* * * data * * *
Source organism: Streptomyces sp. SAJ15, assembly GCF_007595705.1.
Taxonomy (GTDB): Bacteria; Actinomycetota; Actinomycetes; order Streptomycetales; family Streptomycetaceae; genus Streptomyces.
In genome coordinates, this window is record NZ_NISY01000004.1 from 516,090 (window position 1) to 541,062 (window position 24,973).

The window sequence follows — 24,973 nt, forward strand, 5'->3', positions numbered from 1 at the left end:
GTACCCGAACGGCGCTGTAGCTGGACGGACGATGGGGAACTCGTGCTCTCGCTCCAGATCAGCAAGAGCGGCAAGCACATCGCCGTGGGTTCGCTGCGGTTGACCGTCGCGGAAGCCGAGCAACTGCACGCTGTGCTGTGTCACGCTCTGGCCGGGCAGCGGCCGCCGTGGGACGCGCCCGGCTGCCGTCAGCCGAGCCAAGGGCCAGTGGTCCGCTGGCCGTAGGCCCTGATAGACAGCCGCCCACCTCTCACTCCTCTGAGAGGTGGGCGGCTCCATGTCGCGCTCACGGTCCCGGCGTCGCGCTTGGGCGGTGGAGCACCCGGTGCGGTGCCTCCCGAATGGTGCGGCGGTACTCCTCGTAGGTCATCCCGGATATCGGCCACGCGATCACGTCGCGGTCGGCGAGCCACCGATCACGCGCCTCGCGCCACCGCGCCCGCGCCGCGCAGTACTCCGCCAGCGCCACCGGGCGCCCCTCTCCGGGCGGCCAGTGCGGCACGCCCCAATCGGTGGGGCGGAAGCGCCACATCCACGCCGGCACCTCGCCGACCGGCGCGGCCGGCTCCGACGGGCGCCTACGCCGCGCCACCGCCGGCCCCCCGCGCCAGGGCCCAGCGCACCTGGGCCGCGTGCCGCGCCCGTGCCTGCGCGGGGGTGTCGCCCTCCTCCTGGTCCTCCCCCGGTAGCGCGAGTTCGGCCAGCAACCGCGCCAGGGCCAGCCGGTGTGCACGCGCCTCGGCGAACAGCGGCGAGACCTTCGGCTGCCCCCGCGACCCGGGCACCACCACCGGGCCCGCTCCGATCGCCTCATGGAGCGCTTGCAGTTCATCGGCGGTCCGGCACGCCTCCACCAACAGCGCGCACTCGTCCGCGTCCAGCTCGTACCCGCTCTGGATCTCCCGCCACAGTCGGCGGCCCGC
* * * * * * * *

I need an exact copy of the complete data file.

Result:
Source organism: Streptomyces sp. SAJ15, assembly GCF_007595705.1.
Taxonomy (GTDB): Bacteria; Actinomycetota; Actinomycetes; order Streptomycetales; family Streptomycetaceae; genus Streptomyces.
In genome coordinates, this window is record NZ_NISY01000004.1 from 516,090 (window position 1) to 541,062 (window position 24,973).

The window sequence follows — 24,973 nt, forward strand, 5'->3', positions numbered from 1 at the left end:
GTACCCGAACGGCGCTGTAGCTGGACGGACGATGGGGAACTCGTGCTCTCGCTCCAGATCAGCAAGAGCGGCAAGCACATCGCCGTGGGTTCGCTGCGGTTGACCGTCGCGGAAGCCGAGCAACTGCACGCTGTGCTGTGTCACGCTCTGGCCGGGCAGCGGCCGCCGTGGGACGCGCCCGGCTGCCGTCAGCCGAGCCAAGGGCCAGTGGTCCGCTGGCCGTAGGCCCTGATAGACAGCCGCCCACCTCTCACTCCTCTGAGAGGTGGGCGGCTCCATGTCGCGCTCACGGTCCCGGCGTCGCGCTTGGGCGGTGGAGCACCCGGTGCGGTGCCTCCCGAATGGTGCGGCGGTACTCCTCGTAGGTCATCCCGGATATCGGCCACGCGATCACGTCGCGGTCGGCGAGCCACCGATCACGCGCCTCGCGCCACCGCGCCCGCGCCGCGCAGTACTCCGCCAGCGCCACCGGGCGCCCCTCTCCGGGCGGCCAGTGCGGCACGCCCCAATCGGTGGGGCGGAAGCGCCACATCCACGCCGGCACCTCGCCGACCGGCGCGGCCGGCTCCGACGGGCGCCTACGCCGCGCCACCGCCGGCCCCCCGCGCCAGGGCCCAGCGCACCTGGGCCGCGTGCCGCGCCCGTGCCTGCGCGGGGGTGTCGCCCTCCTCCTGGTCCTCCCCCGGTAGCGCGAGTTCGGCCAGCAACCGCGCCAGGGCCAGCCGGTGTGCACGCGCCTCGGCGAACAGCGGCGAGACCTTCGGCTGCCCCCGCGACCCGGGCACCACCACCGGGCCCGCTCCGATCGCCTCATGGAGCGCTTGCAGTTCATCGGCGGTCCGGCACGCCTCCACCAACAGCGCGCACTCGTCCGCGTCCAGCTCGTACCCGCTCTGGATCTCCCGCCACAGTCGGCGGCCCGC